The concept of prediction as a process and concrete representation of statements about the world entails a variety of applications in scientific theories beyond the Aristotelian philosophy and its continuation in the humanities. The computational approaches of data science reduce the concept of prediction to a mathematical computation of selected features. We can also argue that mathematical precision for the prediction and communication process lacks or is only to a certain degree present in the speech of a human being. Even with an articulated speech as a carrier of knowledge, which is present in the approach of reasoning since Aristotle used the concept of ῥῆμα for its utterance, a mathematical precision cannot be achieved. So an identity or equality of words and things cannot be obtained. An approach to obtaining knowledge, when considered to have a limited human realization of the logos (λόγος), can also be characterized as a way towards what actually unfolds a full meaning across speech and reasoning beyond computation and reckoning. When the power of voicing out a meaning appears to be unlimited and when we exceed the conceptual framework of the logos (λόγος) (or any other super-force as the cause of the impact on and behind it), we do not need a differentiation of speech concerning its origin, place, and form. Such an indifference of this position brings ubiquity of the features to speech. But speech seems not equally present and realized, when we face the past and present situation, in which as an uttered realization of reasoning speech is discontinued in modern theoretical disciplines like logic and mathematics. At the point where it is not present as a unit of the human in natural speech it is reduced to a technique of the representation of computation.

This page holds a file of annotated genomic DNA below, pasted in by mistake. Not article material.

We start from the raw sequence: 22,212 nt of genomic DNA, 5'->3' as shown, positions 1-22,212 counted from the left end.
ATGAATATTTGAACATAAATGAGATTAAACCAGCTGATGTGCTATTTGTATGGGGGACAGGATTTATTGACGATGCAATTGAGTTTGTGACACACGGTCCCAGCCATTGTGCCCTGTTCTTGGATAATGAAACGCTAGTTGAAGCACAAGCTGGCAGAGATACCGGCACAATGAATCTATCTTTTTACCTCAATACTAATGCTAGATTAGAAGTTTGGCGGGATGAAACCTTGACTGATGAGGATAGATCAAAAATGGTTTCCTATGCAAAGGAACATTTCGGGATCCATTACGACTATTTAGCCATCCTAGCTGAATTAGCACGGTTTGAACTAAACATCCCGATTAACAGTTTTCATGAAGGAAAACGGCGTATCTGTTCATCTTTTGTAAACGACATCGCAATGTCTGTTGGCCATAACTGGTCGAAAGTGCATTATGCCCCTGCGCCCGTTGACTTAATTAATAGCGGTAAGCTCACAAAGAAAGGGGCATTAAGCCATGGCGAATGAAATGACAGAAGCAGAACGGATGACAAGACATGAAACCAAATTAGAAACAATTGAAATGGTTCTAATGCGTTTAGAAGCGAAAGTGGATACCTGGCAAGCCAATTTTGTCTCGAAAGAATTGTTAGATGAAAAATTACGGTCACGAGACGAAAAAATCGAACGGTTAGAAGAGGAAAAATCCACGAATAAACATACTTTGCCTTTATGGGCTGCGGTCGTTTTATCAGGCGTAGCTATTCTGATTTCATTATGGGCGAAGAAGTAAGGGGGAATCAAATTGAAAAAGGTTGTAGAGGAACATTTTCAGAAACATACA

In a previous section we showed that the establishment of categories, the Aristotelian predicamenta, is in Aristotelian philosophy the framing organization of any knowledge by meaningful superstructures for its logical treatment. It can be structurally compared to a basic feature of AI modeling for predictions. Here the chosen parameters of values for datasets are present in the design for the collection of the respective data. An example is a csv file with a set of ten parameters, e.g. the ten categories that Aristotle used or any other categories. The associated data can be collected for each parameter and used for the model in order to make predictions with an algorithm. Aristotle presented by these categories and the concept of the underlying, τὸ ὑποκείμενον, for the prediction in his Categories a specific topological structure of the organization of anything including speech that can be treated for obtainable knowledge.